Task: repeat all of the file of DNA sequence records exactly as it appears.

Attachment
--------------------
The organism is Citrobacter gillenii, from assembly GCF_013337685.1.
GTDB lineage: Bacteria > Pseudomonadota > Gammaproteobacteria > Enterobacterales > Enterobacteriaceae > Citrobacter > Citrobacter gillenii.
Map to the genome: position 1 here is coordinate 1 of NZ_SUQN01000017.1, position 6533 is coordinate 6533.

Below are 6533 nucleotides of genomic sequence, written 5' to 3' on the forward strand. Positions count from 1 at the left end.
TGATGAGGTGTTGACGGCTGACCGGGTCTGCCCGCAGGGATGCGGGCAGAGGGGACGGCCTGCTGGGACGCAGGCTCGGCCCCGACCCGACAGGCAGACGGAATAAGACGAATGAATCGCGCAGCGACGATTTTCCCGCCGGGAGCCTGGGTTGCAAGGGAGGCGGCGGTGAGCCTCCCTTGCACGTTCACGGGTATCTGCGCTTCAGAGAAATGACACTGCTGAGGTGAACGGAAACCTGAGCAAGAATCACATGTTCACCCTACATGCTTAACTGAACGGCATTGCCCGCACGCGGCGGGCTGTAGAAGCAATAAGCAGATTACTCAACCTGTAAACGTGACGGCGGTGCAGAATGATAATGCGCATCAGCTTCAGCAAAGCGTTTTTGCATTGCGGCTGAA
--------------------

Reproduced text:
The organism is Citrobacter gillenii, from assembly GCF_013337685.1.
GTDB lineage: Bacteria > Pseudomonadota > Gammaproteobacteria > Enterobacterales > Enterobacteriaceae > Citrobacter > Citrobacter gillenii.
Map to the genome: position 1 here is coordinate 1 of NZ_SUQN01000017.1, position 6533 is coordinate 6533.

Below are 6533 nucleotides of genomic sequence, written 5' to 3' on the forward strand. Positions count from 1 at the left end.
TGATGAGGTGTTGACGGCTGACCGGGTCTGCCCGCAGGGATGCGGGCAGAGGGGACGGCCTGCTGGGACGCAGGCTCGGCCCCGACCCGACAGGCAGACGGAATAAGACGAATGAATCGCGCAGCGACGATTTTCCCGCCGGGAGCCTGGGTTGCAAGGGAGGCGGCGGTGAGCCTCCCTTGCACGTTCACGGGTATCTGCGCTTCAGAGAAATGACACTGCTGAGGTGAACGGAAACCTGAGCAAGAATCACATGTTCACCCTACATGCTTAACTGAACGGCATTGCCCGCACGCGGCGGGCTGTAGAAGCAATAAGCAGATTACTCAACCTGTAAACGTGACGGCGGTGCAGAATGATAATGCGCATCAGCTTCAGCAAAGCGTTTTTGCATTGCGGCTGAA